Miami-Dade County to company that runs Miami Seaquarium: Lease on property ends April 21

CNNMiami-Dade County told the Dolphin Company, which runs the Miami Seaquarium, in a letter on Thursday that the county is terminating the company’s lease for the property because of violations in how it is maintained.

Miami-Dade County Mayor Daniella Levine Cava said in a news conference that terminating the lease is the best path forward for the safety of the animals, residents and visitors.

The Dolphin Company has been told it must vacate by April 21.

The Seaquarium is home to roughly 500 animals that include fish, birds, reptiles and marine mammals, Levine Cava said. It is located on the island of Virginia Key in Biscayne Bay.

All the animals are owned by the Dolphin Company, and it is up to them what happens to them, she said. The mayor added that the county is working on contingency plans in case any animals are left behind when the company vacates.

Eduardo Alberto, CEO of the Dolphin Company, posted on social media platform X during the mayor’s news conference that “we are outside and anything she haas [sic] to say about @MiamiSeaquarium we have the right to hear and be heard. … Waiting outside your office mayor. Dare to speak in front of us.”

CNN has reached out to the company for comment.

“The current state of the Miami Seaquarium is unsustainable and unsafe,” Levine Cava said during the news conference. “Meanwhile, our number one priority continues to be the safety and wellbeing of the animals, and moving forward we’ll do everything we can to ensure that they are well cared for.”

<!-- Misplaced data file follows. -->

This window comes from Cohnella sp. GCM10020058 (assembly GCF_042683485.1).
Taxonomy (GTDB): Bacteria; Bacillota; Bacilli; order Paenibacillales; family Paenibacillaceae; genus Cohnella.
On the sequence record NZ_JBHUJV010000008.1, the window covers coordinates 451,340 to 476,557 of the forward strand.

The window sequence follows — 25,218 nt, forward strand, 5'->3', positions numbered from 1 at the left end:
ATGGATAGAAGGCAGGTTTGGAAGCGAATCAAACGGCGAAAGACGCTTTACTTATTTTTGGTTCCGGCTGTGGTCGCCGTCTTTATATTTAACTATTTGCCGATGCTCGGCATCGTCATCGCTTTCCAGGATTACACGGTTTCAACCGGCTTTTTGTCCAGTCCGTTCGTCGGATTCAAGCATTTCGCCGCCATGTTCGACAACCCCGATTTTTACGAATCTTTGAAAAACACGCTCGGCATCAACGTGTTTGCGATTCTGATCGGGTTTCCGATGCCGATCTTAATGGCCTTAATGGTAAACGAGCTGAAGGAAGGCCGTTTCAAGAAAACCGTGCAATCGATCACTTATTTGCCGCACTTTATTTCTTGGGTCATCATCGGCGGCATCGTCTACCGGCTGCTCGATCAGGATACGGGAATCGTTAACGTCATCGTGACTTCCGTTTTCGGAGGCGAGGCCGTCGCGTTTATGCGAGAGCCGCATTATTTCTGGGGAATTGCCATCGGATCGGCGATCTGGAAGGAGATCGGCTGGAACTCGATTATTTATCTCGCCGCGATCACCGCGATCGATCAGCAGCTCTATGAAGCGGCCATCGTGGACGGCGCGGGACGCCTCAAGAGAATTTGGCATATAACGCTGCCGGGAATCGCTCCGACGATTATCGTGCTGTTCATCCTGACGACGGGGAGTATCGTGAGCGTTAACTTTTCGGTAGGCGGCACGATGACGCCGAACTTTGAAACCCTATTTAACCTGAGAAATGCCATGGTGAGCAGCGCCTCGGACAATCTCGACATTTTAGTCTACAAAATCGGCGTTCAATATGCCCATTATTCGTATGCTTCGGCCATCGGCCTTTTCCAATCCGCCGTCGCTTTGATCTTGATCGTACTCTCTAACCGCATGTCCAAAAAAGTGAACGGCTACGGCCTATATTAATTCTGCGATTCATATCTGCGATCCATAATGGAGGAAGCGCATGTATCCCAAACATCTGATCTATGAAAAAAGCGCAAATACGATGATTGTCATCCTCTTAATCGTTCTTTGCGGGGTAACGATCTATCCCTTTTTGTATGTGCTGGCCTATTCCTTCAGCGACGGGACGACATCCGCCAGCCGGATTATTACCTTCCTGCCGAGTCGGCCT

Miami-Dade’s violations list


The Seaquarium has failed to maintain the Flipper Stadium, Manatee Tank Area and Dolphin Stadium, the county said. Other violations include several structures not being maintained property, and dangerous conditions have resulted in injuries to some animals, the county said.

There are also decaying animal habitats, lack of veterinary staff and lack of experience by some staff handling the animals, Levine Cava added.

The Seaquarium was home to Lolita, a killer whale that was taken from the ocean in 1970.

Last year, Lolita was set to be released back into the ocean after animal welfare activists fought for her release. Lolita died before she could be released.

The advocacy group People for the Ethical Treatment of Animals (PETA) celebrated the news in a posted statement on its website.

“After more than 50 years of miserable animals and false promises to clean up its act, the Seaquarium’s impending shutdown is overdue,” said PETA Vice President Tracy Reiman. “And PETA looks to Miami-Dade County authorities to keep up the good work by ensuring that these animals are sent to reputable facilities where they’ll get the care they so desperately need.”

CNN’s Rebekah Riess contributed to this report.